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File.GetCreationTime Method

Returns the creation date and time of the specified file or directory.

Namespace: System.IO
Assembly: mscorlib (in mscorlib.dll)

public static DateTime GetCreationTime (
	string path
)
public static DateTime GetCreationTime (
	String path
)
public static function GetCreationTime (
	path : String
) : DateTime
Not applicable.

Parameters

path

The file or directory for which to obtain creation date and time information.

Return Value

A DateTime structure set to the creation date and time for the specified file or directory. This value is expressed in local time.

Exception typeCondition

UnauthorizedAccessException

The caller does not have the required permission.

ArgumentException

path is a zero-length string, contains only white space, or contains one or more invalid characters as defined by InvalidPathChars.

ArgumentNullException

path is a null reference (Nothing in Visual Basic).

PathTooLongException

The specified path, file name, or both exceed the system-defined maximum length. For example, on Windows-based platforms, paths must be less than 248 characters, and file names must be less than 260 characters.

NotSupportedException

path is in an invalid format.

The path parameter is permitted to specify relative or absolute path information. Relative path information is interpreted as relative to the current working directory. To obtain the current working directory, see GetCurrentDirectory.

If the file described in the path parameter does not exist, this method returns 12:00 midnight, January 1, 1601 A.D. (C.E.) Coordinated Universal Time (UTC), adjusted to local time.

NTFS-formatted drives may cache file meta-info, such as file creation time, for a short period of time, which is known as "file tunneling." As a result, it may be necessary to explicitly set the creation time of a file if you are overwriting or replacing an existing file.

For a list of common I/O tasks, see Common I/O Tasks.

The following example demonstrates GetCreationTime.

using System;
using System.IO;

class Test 
{
    public static void Main() 
    {
        try 
        {
            // Get the creation time of a well-known directory.
            DateTime dt = Directory.GetCreationTime(
                Environment.CurrentDirectory);


            // Give feedback to the user.
            if (DateTime.Now.Subtract(dt).TotalDays > 364) 
            {
                Console.WriteLine("This directory is over a year old.");
            } 
            else if (DateTime.Now.Subtract(dt).TotalDays > 30) 
            {
                Console.WriteLine("This directory is over a month old.");
            } 
            else if (DateTime.Now.Subtract(dt).TotalDays <= 1) 
            {
                Console.WriteLine("This directory is less than a day old.");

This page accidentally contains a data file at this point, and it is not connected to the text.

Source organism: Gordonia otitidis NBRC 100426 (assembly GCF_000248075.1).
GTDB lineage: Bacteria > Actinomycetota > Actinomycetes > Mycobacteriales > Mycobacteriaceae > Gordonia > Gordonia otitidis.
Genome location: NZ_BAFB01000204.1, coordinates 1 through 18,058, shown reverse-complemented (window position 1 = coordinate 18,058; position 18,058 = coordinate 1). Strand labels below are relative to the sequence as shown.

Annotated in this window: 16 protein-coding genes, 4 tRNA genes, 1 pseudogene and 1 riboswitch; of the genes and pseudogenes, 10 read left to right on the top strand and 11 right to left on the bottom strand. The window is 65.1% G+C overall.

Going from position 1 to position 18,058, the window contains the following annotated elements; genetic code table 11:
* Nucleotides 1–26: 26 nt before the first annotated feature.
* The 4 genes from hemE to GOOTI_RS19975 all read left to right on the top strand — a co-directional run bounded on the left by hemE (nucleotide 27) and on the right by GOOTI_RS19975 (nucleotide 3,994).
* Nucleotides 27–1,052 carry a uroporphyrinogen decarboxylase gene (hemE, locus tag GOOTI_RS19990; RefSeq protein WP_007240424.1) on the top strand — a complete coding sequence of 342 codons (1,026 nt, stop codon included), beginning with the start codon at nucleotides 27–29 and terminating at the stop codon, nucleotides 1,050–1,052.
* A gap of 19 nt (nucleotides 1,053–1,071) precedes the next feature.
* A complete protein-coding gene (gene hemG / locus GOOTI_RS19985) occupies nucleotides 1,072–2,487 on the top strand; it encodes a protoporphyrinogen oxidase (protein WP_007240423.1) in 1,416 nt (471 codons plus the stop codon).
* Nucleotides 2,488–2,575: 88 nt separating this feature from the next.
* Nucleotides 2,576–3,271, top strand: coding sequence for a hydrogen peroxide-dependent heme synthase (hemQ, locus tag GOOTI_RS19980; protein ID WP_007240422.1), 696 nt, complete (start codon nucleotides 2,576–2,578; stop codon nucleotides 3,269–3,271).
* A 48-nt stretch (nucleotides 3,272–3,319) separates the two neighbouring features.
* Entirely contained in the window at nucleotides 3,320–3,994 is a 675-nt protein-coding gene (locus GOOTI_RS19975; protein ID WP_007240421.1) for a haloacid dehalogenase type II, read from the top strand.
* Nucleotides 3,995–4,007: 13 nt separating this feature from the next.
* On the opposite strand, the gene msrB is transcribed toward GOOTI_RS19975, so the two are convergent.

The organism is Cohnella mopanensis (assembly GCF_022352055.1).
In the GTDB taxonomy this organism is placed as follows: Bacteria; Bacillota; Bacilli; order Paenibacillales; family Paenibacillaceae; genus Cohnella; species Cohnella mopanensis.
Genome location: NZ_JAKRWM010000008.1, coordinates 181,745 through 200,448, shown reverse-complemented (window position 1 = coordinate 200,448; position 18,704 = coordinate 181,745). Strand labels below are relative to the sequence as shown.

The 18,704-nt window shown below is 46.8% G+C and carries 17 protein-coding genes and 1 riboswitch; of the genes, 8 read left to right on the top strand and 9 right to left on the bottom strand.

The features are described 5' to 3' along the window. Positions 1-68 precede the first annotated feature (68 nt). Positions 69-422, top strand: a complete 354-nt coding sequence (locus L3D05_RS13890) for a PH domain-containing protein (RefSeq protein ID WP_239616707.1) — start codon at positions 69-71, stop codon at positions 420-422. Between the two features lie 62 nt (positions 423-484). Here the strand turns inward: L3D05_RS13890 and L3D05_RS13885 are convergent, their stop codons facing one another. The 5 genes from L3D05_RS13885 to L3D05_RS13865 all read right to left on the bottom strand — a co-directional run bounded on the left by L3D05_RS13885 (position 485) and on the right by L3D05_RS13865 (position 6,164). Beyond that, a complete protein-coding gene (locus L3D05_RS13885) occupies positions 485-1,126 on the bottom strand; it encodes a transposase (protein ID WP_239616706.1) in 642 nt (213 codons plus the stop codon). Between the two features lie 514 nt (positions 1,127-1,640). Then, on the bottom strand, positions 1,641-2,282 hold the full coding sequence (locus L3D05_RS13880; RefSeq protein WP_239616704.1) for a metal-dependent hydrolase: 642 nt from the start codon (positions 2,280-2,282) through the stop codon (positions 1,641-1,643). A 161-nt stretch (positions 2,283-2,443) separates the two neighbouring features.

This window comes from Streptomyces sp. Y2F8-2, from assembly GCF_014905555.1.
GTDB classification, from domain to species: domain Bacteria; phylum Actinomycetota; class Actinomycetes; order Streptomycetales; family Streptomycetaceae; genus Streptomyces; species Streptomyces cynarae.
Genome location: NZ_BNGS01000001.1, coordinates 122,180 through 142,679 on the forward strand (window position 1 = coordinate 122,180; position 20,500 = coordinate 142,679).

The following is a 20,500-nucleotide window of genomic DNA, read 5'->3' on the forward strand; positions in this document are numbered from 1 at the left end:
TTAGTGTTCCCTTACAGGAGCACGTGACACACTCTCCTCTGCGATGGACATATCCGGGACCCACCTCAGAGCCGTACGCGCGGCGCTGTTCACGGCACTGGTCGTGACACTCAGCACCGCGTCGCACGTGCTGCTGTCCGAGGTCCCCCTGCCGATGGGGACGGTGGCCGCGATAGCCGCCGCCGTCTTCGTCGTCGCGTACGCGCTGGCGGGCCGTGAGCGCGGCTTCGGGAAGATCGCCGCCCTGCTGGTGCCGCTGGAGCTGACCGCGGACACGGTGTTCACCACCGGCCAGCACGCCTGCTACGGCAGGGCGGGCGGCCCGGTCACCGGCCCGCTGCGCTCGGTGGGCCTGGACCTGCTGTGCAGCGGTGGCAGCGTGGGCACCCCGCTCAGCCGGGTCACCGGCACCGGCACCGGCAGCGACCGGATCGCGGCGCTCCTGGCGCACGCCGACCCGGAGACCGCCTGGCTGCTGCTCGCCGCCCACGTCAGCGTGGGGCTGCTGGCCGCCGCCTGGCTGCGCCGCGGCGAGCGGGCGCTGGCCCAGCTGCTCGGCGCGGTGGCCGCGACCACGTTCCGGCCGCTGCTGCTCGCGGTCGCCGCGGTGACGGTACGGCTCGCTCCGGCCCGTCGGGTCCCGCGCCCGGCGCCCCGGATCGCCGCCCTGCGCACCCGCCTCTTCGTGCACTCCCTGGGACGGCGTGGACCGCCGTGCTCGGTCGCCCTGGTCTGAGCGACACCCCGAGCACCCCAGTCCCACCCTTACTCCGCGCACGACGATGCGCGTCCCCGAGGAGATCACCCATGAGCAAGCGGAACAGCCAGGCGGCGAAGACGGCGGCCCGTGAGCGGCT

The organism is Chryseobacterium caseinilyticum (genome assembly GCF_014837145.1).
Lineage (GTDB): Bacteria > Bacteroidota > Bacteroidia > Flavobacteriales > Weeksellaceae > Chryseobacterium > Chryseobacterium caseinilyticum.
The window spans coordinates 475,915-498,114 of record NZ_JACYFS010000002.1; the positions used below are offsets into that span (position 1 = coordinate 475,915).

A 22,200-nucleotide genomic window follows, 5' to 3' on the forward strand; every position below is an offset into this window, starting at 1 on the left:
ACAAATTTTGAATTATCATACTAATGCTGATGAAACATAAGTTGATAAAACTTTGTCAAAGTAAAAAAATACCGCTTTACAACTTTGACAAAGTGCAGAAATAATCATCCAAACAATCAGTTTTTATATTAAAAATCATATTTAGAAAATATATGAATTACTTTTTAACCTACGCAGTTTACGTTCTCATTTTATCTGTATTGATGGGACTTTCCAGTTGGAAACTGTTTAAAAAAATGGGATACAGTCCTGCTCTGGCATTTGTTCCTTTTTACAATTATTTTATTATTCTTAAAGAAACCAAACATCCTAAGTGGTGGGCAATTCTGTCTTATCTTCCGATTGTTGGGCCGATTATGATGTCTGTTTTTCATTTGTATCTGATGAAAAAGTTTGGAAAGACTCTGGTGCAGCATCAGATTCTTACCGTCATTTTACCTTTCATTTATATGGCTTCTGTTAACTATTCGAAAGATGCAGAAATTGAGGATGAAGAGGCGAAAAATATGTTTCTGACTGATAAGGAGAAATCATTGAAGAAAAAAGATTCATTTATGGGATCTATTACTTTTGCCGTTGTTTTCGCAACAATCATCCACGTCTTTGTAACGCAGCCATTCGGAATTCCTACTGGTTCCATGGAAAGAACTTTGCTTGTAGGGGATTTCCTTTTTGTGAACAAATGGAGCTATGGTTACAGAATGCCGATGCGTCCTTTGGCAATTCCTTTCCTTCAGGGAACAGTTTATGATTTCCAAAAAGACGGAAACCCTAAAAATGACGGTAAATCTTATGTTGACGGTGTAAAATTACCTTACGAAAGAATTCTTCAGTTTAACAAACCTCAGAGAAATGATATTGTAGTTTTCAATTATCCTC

} 
            else 
            {
                Console.WriteLine("This directory was created on {0}.", dt);
            }
        } 
        
        catch (Exception e) 
        {
            Console.WriteLine("The process failed: {0}", e.ToString());
        }
    }
}

import System.*;
import System.IO.*;

class Test
{
    public static void main(String[] args)
    {
        try {
            // Get the creation time of a well-known directory.
            DateTime dt = Directory.GetCreationTime(Environment.
                get_CurrentDirectory());

            // Give feedback to the user.
            if (DateTime.get_Now().Subtract(dt).get_TotalDays() > 364) {
                Console.WriteLine("This directory is over a year old.");
            }
            else {
                if (DateTime.get_Now().Subtract(dt).get_TotalDays() > 30) {
                    Console.WriteLine("This directory is over a month old.");
                }
                else {
                    if (DateTime.get_Now().Subtract(dt).get_TotalDays() <= 1) {
                        Console.WriteLine("This directory is less than a " 
                            + " day old.");
                    }
                    else {
                        Console.WriteLine("This directory was created on {0}.",
                            dt);
                    }
                }
            }
        }
        catch (System.Exception e) {
            Console.WriteLine("The process failed: {0}", e.ToString());
        }
    } //main
} //Test

Windows 98, Windows Server 2000 SP4, Windows CE, Windows Millennium Edition, Windows Mobile for Pocket PC, Windows Mobile for Smartphone, Windows Server 2003, Windows XP Media Center Edition, Windows XP Professional x64 Edition, Windows XP SP2, Windows XP Starter Edition

The Microsoft .NET Framework 3.0 is supported on Windows Vista, Microsoft Windows XP SP2, and Windows Server 2003 SP1.

.NET Framework

Supported in: 3.0, 2.0, 1.1, 1.0

.NET Compact Framework

Supported in: 2.0, 1.0

XNA Framework

Supported in: 1.0

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